Chicken wars Protectionist envy: Aggressive U.S. poultry exports create a backlash from Russia to India.

March 16, 1996

THEY CALL THEM "Bush legs" because the first American chicken quarters flooded Russia during George Bush's presidency. In just three years, American chicken parts cheap, attractive and meaty have taken Russia by such a storm U.S. exports of poultry products now amount to $600 million a year. To make things even sweeter for Maryland's Perdue and Arkansas-based Tyson Foods, Russians clamor for dark meat while Americans prefer white.

American chicken parts have become so popular throughout the world that bureaucrats from Russia to India have been trying to build protective barries in recent months, claiming U.S. birds contained harmful chemicals.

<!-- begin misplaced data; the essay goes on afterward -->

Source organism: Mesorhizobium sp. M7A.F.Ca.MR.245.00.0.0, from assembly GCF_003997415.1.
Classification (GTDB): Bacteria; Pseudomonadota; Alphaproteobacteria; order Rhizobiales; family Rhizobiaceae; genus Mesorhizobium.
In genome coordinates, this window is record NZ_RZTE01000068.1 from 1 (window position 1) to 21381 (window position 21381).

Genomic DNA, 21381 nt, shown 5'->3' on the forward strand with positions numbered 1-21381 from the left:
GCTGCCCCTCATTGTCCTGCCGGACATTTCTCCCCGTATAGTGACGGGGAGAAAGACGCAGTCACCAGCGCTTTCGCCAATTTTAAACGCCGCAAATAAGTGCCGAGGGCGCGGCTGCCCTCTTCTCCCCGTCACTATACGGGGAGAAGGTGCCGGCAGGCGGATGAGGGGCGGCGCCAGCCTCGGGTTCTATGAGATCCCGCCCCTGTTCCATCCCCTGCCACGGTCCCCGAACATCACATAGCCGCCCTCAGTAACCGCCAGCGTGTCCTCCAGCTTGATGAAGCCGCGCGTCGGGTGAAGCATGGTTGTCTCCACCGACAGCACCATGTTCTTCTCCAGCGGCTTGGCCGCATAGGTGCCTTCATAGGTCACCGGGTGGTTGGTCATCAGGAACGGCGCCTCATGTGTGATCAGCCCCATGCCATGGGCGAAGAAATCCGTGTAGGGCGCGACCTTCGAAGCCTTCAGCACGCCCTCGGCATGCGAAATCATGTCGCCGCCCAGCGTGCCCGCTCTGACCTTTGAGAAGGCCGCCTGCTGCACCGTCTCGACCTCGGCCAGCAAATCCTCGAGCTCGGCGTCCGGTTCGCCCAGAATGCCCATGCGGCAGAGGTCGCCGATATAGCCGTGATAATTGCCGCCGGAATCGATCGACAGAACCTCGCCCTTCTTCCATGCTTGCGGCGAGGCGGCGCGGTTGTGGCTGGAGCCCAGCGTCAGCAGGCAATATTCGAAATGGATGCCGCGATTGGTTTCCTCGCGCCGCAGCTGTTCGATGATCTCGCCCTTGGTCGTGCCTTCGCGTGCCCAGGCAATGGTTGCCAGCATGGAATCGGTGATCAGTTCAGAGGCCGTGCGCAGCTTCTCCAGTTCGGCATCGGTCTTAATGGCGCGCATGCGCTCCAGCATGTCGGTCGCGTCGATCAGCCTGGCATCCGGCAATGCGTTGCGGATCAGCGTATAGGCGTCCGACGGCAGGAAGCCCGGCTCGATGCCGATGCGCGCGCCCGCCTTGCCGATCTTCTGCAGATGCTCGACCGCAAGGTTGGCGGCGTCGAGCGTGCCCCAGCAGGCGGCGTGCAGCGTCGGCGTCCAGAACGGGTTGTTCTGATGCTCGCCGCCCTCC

"We need guarantees that these birds are disease-free, quality products that there is no salmonella, no bad chemical additives, or the like," says Vyacheslav Avilov, a Russian agriculture ministry official.

Anyone who has seen the unsavory domestic chickens sold in Russia understands how laughable these arguments are. Most Russian chickens are scrawny, bruised birds that seem to have died either of cold or in a traffic accident. No wonder the American birds are so attractive to Russian consumers.

Like the Indians before, Russians recently backed away from their threat to close the market to American birds. But it is unlikely that either side has forgotten the idea; they probably are just regrouping and thinking about new strategies.

If Russia and India want to make their local poultry industries competitive, they should study what makes the giant American producers so successful they can ship their birds half a world away and still beat the local prices. Whatever the secret is, it isn't protectionism.

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